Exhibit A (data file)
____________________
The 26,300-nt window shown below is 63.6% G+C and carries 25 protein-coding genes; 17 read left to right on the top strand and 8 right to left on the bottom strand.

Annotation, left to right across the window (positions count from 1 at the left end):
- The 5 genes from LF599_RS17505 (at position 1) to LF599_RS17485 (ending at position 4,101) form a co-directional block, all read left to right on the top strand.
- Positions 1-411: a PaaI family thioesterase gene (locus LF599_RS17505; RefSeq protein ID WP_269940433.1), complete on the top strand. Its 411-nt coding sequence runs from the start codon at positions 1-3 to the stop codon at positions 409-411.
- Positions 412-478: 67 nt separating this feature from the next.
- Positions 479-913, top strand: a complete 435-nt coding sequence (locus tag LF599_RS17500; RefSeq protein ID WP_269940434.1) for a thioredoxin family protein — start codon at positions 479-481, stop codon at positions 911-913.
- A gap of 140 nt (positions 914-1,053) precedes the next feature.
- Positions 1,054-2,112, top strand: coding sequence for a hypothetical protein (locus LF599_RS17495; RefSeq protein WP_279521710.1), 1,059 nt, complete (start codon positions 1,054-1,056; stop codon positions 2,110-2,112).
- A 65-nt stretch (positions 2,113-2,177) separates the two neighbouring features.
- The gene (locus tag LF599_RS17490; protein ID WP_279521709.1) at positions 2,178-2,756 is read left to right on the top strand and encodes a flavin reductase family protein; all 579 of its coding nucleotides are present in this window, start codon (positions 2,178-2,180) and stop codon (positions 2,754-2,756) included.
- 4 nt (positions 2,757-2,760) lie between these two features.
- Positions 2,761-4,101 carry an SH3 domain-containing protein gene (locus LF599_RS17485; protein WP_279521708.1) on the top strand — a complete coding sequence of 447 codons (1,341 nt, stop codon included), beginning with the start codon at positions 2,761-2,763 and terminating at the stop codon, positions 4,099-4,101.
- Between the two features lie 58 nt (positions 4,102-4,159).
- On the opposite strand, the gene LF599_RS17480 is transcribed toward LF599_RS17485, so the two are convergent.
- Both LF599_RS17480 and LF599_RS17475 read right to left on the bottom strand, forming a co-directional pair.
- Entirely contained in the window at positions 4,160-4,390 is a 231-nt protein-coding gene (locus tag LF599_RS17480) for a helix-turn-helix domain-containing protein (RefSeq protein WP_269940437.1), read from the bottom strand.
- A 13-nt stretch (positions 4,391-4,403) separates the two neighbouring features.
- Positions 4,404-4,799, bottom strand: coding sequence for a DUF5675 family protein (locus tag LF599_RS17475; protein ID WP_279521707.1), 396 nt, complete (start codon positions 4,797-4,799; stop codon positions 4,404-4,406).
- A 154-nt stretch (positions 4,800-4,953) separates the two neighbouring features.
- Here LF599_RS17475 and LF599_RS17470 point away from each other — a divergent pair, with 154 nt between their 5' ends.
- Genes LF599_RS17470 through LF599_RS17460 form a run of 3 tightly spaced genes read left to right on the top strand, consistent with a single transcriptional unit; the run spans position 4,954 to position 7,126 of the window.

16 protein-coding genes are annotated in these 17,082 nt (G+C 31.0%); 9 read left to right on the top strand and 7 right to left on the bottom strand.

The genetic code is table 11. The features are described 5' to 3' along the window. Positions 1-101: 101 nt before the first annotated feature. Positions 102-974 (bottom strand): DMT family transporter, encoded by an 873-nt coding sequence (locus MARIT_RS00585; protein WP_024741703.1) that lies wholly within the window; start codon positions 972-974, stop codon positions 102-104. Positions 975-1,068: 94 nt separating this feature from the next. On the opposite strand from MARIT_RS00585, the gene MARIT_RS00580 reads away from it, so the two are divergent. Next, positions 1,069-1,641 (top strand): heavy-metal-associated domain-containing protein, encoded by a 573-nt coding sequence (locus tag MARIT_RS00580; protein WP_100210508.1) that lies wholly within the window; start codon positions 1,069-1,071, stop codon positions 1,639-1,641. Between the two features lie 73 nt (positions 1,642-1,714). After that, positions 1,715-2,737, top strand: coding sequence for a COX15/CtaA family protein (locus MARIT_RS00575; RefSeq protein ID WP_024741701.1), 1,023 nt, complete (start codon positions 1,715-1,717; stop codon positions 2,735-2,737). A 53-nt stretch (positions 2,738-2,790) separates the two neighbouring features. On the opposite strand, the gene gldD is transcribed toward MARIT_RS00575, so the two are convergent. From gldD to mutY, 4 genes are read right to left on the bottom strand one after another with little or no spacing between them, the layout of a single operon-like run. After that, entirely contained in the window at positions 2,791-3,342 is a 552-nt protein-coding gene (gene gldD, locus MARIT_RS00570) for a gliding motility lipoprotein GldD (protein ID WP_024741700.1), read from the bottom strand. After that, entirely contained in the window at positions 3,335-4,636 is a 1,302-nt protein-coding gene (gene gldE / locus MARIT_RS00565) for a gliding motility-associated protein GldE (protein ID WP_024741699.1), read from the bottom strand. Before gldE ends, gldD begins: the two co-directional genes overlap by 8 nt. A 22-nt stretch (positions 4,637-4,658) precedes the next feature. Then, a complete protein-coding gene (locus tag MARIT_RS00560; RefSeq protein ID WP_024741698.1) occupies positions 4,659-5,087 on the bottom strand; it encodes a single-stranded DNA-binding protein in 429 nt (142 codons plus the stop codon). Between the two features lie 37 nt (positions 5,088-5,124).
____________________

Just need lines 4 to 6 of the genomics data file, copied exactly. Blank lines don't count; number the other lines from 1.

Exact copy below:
- Positions 1-411: a PaaI family thioesterase gene (locus LF599_RS17505; RefSeq protein ID WP_269940433.1), complete on the top strand. Its 411-nt coding sequence runs from the start codon at positions 1-3 to the stop codon at positions 409-411.
- Positions 412-478: 67 nt separating this feature from the next.
- Positions 479-913, top strand: a complete 435-nt coding sequence (locus tag LF599_RS17500; RefSeq protein ID WP_269940434.1) for a thioredoxin family protein — start codon at positions 479-481, stop codon at positions 911-913.